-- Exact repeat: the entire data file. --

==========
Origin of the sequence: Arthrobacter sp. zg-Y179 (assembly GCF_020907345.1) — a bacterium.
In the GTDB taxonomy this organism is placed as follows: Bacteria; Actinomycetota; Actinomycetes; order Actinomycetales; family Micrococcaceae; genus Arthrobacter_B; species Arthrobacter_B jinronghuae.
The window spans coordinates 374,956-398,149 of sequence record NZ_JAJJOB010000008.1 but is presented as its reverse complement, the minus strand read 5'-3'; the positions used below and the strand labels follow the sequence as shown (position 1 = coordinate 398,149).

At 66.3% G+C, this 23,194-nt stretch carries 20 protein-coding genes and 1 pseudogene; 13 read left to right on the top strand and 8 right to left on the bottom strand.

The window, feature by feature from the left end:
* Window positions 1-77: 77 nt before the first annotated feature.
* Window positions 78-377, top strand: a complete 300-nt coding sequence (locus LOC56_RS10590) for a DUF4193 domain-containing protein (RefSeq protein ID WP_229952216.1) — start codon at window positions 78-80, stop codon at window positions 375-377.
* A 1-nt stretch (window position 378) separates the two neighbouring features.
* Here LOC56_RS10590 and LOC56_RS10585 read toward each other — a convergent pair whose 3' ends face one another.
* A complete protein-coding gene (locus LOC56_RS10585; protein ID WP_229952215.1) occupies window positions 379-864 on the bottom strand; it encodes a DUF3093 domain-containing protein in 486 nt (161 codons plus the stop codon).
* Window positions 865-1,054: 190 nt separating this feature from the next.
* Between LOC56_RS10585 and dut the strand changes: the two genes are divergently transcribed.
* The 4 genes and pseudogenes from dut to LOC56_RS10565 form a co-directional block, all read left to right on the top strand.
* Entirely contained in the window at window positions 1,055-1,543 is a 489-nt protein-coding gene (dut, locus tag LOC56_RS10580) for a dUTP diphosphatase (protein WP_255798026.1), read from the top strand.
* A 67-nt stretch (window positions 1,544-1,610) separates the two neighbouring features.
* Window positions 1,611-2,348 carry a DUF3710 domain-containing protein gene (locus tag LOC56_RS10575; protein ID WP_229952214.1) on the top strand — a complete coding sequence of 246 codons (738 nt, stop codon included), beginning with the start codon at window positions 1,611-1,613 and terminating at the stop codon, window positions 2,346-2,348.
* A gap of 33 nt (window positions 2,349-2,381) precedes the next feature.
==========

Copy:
Origin of the sequence: Arthrobacter sp. zg-Y179 (assembly GCF_020907345.1) — a bacterium.
In the GTDB taxonomy this organism is placed as follows: Bacteria; Actinomycetota; Actinomycetes; order Actinomycetales; family Micrococcaceae; genus Arthrobacter_B; species Arthrobacter_B jinronghuae.
The window spans coordinates 374,956-398,149 of sequence record NZ_JAJJOB010000008.1 but is presented as its reverse complement, the minus strand read 5'-3'; the positions used below and the strand labels follow the sequence as shown (position 1 = coordinate 398,149).

At 66.3% G+C, this 23,194-nt stretch carries 20 protein-coding genes and 1 pseudogene; 13 read left to right on the top strand and 8 right to left on the bottom strand.

The window, feature by feature from the left end:
* Window positions 1-77: 77 nt before the first annotated feature.
* Window positions 78-377, top strand: a complete 300-nt coding sequence (locus LOC56_RS10590) for a DUF4193 domain-containing protein (RefSeq protein ID WP_229952216.1) — start codon at window positions 78-80, stop codon at window positions 375-377.
* A 1-nt stretch (window position 378) separates the two neighbouring features.
* Here LOC56_RS10590 and LOC56_RS10585 read toward each other — a convergent pair whose 3' ends face one another.
* A complete protein-coding gene (locus LOC56_RS10585; protein ID WP_229952215.1) occupies window positions 379-864 on the bottom strand; it encodes a DUF3093 domain-containing protein in 486 nt (161 codons plus the stop codon).
* Window positions 865-1,054: 190 nt separating this feature from the next.
* Between LOC56_RS10585 and dut the strand changes: the two genes are divergently transcribed.
* The 4 genes and pseudogenes from dut to LOC56_RS10565 form a co-directional block, all read left to right on the top strand.
* Entirely contained in the window at window positions 1,055-1,543 is a 489-nt protein-coding gene (dut, locus tag LOC56_RS10580) for a dUTP diphosphatase (protein WP_255798026.1), read from the top strand.
* A 67-nt stretch (window positions 1,544-1,610) separates the two neighbouring features.
* Window positions 1,611-2,348 carry a DUF3710 domain-containing protein gene (locus tag LOC56_RS10575; protein ID WP_229952214.1) on the top strand — a complete coding sequence of 246 codons (738 nt, stop codon included), beginning with the start codon at window positions 1,611-1,613 and terminating at the stop codon, window positions 2,346-2,348.
* A gap of 33 nt (window positions 2,349-2,381) precedes the next feature.